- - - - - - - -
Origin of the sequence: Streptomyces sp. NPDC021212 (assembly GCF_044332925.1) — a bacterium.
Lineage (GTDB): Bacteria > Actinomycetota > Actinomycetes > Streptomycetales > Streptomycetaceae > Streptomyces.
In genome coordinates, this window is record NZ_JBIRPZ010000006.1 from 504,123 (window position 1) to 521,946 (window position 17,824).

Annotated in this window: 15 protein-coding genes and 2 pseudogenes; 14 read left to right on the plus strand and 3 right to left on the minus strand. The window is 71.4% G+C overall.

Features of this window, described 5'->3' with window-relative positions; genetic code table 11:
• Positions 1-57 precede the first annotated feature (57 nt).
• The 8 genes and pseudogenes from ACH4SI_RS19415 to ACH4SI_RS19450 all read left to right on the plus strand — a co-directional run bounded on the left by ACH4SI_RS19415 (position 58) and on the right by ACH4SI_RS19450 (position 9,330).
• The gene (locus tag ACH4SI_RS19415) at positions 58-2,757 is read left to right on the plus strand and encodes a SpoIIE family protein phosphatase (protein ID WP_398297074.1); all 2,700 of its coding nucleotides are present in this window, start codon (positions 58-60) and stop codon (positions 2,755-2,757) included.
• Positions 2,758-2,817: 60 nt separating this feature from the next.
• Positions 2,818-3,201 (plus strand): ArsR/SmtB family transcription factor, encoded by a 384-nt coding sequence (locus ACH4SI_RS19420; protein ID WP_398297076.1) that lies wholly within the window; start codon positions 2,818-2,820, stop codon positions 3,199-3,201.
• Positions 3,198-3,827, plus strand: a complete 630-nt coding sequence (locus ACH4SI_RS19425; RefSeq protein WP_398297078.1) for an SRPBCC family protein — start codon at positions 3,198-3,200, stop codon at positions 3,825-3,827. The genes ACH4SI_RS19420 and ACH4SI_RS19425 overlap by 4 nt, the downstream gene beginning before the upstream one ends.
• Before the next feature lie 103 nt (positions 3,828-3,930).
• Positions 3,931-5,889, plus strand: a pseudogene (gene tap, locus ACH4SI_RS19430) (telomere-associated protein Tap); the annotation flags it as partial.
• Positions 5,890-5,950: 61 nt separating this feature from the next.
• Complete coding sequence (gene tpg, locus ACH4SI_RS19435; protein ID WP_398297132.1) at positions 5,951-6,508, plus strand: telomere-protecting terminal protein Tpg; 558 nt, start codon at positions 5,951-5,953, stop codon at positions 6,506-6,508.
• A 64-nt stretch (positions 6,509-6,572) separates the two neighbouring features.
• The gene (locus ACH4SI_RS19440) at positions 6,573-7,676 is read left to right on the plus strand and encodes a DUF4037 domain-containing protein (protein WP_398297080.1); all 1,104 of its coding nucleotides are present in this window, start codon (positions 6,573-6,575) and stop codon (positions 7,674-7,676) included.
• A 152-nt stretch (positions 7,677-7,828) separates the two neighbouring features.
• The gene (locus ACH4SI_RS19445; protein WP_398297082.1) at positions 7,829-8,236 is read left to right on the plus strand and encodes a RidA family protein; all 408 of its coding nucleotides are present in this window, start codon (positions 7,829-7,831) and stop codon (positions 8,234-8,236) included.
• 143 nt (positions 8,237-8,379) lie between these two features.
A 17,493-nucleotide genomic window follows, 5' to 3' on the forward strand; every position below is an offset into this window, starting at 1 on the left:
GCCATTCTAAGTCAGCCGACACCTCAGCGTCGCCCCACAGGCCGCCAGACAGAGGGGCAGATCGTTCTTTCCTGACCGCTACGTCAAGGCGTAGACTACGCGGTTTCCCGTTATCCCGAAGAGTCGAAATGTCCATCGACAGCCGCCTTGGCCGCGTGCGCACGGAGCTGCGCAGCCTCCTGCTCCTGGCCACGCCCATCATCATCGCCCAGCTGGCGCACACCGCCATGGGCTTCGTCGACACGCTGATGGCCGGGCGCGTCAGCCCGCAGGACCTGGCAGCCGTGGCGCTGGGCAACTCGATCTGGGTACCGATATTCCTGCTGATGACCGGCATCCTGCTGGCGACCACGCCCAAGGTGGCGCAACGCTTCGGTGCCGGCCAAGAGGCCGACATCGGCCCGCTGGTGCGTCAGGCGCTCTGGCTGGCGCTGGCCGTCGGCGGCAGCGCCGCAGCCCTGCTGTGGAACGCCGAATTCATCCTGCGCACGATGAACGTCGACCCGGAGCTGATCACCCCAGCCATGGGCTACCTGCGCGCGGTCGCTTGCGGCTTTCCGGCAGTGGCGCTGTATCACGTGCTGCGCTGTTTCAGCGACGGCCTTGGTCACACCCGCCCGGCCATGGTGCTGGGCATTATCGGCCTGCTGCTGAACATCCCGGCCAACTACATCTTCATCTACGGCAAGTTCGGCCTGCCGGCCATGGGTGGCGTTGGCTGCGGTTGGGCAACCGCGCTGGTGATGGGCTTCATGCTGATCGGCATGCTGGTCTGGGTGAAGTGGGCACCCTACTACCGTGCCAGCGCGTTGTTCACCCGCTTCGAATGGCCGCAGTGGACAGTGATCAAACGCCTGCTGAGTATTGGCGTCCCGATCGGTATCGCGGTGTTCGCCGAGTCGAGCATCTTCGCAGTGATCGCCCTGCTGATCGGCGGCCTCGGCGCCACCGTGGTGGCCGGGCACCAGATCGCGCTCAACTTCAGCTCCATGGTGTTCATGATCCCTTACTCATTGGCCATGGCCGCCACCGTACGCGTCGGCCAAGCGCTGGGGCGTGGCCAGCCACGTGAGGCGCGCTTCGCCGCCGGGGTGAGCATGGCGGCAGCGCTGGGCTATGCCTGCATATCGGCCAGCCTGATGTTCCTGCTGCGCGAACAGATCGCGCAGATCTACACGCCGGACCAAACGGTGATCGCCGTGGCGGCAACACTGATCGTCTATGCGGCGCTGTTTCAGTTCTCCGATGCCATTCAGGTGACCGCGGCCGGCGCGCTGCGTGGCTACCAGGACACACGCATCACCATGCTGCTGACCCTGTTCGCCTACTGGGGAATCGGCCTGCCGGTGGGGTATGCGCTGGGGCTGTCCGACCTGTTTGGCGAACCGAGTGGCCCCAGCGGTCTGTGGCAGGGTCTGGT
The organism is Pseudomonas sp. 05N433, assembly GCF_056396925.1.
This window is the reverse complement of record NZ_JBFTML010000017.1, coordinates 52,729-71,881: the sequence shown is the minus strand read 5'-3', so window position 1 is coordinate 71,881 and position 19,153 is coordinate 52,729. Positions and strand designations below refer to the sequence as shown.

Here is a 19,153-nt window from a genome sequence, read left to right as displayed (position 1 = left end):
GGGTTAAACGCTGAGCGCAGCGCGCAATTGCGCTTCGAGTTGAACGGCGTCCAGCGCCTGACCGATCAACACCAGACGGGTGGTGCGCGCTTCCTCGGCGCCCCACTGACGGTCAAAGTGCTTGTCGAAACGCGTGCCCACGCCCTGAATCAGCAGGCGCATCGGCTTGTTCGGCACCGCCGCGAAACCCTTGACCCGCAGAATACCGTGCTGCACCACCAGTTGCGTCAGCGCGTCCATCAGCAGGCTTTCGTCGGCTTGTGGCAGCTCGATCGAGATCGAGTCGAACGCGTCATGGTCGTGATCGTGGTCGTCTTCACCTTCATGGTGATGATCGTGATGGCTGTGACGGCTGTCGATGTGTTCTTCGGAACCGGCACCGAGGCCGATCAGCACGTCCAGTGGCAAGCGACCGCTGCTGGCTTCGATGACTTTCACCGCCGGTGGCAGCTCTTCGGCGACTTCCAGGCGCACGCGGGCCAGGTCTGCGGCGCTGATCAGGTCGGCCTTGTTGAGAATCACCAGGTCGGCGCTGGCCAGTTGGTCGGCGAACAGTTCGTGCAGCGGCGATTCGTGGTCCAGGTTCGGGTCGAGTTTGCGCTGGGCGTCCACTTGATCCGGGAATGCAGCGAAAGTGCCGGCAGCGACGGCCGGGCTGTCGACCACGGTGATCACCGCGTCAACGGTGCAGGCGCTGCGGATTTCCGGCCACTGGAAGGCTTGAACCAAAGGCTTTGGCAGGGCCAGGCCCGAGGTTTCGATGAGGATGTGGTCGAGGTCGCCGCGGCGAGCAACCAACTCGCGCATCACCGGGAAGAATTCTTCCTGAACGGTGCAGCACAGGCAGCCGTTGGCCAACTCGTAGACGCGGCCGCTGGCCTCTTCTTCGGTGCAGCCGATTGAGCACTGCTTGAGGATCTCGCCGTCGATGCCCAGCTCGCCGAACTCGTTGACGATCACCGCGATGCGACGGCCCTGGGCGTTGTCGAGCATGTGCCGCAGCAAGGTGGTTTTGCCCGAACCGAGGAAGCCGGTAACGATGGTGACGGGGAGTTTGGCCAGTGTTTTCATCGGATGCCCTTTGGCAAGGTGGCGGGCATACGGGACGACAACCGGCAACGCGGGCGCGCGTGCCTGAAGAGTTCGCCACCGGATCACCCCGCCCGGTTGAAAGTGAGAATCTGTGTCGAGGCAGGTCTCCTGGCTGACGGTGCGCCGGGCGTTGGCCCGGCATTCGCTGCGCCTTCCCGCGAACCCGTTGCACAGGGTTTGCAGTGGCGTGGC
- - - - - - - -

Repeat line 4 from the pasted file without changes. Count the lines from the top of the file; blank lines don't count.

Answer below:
Annotated in this window: 15 protein-coding genes and 2 pseudogenes; 14 read left to right on the plus strand and 3 right to left on the minus strand. The window is 71.4% G+C overall.